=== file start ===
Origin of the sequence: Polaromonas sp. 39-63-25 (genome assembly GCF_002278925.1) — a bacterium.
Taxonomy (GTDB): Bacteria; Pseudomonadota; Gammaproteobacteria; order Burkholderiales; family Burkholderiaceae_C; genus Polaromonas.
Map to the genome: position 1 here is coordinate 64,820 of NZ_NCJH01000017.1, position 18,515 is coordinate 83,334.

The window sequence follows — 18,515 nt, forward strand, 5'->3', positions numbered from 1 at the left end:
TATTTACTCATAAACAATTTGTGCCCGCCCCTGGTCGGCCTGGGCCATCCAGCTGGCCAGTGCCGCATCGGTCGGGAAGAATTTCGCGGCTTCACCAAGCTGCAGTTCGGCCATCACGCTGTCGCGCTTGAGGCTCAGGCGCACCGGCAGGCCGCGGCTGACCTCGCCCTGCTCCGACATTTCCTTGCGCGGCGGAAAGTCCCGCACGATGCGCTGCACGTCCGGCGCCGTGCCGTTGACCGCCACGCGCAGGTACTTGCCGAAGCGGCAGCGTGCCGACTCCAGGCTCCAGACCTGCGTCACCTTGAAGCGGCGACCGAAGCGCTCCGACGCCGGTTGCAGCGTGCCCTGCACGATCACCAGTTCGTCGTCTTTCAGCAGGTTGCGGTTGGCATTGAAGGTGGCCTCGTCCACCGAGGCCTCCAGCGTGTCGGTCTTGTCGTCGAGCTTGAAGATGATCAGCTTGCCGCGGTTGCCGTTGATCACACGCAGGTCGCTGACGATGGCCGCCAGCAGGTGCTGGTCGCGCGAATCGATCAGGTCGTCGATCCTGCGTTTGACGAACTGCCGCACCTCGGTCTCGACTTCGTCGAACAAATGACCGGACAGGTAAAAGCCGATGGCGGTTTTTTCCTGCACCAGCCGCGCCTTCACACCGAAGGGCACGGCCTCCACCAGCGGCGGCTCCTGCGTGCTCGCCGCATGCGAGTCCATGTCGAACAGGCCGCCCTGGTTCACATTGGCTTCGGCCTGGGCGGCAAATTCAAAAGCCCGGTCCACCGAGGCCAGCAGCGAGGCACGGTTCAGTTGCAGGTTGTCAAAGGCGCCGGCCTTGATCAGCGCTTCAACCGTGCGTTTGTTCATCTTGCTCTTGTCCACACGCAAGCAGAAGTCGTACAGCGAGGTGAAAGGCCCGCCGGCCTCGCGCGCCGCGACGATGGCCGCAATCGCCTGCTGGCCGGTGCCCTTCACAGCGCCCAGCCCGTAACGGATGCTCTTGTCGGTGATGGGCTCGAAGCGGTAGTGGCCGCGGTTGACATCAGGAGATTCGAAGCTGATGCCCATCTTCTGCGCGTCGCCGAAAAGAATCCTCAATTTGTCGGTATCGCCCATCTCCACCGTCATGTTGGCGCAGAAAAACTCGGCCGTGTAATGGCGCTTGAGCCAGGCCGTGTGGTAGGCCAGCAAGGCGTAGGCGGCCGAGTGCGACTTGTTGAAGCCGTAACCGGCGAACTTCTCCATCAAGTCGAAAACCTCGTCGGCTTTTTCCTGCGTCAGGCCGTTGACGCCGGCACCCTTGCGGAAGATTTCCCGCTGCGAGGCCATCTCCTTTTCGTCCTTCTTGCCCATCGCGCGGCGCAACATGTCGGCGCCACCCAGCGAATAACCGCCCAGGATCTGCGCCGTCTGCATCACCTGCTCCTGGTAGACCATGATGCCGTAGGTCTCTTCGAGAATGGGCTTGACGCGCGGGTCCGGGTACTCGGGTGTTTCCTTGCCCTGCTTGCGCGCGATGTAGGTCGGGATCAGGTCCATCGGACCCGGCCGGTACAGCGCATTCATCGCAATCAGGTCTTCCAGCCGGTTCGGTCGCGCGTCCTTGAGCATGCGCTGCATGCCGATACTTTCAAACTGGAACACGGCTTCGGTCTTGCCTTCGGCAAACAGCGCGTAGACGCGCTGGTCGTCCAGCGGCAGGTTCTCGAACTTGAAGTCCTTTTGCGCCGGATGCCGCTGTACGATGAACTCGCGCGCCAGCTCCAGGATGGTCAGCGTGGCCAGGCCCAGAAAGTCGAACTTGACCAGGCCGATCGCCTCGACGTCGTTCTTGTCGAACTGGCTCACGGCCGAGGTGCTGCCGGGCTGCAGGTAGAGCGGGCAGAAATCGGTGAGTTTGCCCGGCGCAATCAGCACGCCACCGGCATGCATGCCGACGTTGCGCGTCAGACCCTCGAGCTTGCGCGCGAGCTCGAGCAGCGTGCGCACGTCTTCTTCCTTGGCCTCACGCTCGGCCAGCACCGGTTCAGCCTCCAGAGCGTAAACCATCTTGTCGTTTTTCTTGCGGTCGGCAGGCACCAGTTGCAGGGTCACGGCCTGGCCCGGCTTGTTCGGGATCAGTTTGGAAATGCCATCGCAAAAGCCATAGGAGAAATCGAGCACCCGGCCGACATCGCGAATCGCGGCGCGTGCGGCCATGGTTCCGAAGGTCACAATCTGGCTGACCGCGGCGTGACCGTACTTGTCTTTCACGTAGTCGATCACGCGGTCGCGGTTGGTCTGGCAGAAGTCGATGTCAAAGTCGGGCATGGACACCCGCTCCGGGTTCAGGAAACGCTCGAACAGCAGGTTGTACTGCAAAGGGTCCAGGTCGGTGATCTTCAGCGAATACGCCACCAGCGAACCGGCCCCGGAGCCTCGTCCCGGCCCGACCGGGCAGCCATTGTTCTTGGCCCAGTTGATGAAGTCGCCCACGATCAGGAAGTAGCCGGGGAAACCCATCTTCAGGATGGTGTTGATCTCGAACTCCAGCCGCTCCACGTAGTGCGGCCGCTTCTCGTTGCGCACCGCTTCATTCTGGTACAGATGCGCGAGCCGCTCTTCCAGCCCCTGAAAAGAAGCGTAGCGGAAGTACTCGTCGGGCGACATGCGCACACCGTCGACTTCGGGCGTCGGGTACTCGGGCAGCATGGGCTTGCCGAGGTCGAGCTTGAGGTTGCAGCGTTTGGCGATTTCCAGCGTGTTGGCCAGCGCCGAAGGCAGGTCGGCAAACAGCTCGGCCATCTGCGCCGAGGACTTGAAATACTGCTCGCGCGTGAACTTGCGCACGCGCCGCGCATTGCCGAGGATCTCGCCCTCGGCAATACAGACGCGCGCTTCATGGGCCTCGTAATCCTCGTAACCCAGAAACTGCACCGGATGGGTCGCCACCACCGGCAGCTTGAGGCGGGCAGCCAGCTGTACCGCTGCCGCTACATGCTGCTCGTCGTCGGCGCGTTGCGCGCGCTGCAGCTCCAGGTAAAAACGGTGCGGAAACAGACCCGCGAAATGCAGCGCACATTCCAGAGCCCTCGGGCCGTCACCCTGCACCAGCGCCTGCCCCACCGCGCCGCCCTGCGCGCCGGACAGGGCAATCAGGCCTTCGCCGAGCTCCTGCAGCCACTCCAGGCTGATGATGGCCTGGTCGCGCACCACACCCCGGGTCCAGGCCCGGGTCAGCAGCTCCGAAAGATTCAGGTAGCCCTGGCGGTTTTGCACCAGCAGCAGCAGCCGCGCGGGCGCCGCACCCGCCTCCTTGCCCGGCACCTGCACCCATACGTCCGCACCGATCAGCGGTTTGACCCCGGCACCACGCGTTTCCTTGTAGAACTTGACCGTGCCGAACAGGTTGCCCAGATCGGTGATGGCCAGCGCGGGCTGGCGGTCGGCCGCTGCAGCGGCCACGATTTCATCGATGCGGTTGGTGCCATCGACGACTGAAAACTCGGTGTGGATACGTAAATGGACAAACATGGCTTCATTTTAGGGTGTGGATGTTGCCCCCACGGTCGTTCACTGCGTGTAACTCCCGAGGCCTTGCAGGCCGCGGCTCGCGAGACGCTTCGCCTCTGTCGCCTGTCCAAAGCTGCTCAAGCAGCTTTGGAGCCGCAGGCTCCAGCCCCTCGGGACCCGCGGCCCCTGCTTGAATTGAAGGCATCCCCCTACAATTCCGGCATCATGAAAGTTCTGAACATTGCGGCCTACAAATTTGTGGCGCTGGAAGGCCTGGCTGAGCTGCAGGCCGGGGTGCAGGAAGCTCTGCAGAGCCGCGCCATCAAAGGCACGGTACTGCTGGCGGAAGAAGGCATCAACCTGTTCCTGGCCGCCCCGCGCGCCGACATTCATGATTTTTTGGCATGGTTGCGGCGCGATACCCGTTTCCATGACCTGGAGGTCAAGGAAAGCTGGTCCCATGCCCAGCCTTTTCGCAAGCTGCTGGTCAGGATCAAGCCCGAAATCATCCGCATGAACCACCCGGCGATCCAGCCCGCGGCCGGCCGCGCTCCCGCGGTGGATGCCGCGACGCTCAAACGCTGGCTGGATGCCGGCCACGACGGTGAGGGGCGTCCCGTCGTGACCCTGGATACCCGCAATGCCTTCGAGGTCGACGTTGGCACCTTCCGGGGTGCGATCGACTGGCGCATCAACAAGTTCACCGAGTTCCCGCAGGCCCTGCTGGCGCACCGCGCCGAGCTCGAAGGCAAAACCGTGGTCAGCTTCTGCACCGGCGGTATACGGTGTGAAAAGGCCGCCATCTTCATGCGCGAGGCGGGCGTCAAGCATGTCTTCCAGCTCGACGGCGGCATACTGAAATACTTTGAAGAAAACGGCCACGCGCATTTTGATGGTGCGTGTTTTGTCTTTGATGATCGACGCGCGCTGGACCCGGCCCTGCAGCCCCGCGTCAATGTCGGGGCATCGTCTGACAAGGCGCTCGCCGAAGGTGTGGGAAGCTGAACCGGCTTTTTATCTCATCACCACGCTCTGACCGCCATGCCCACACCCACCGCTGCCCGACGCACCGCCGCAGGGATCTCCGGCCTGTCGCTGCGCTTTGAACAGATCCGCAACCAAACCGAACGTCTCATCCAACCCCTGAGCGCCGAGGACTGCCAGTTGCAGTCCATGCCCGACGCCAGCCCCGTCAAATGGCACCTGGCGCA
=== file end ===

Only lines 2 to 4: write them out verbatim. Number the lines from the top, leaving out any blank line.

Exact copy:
Taxonomy (GTDB): Bacteria; Pseudomonadota; Gammaproteobacteria; order Burkholderiales; family Burkholderiaceae_C; genus Polaromonas.
Map to the genome: position 1 here is coordinate 64,820 of NZ_NCJH01000017.1, position 18,515 is coordinate 83,334.

The window sequence follows — 18,515 nt, forward strand, 5'->3', positions numbered from 1 at the left end: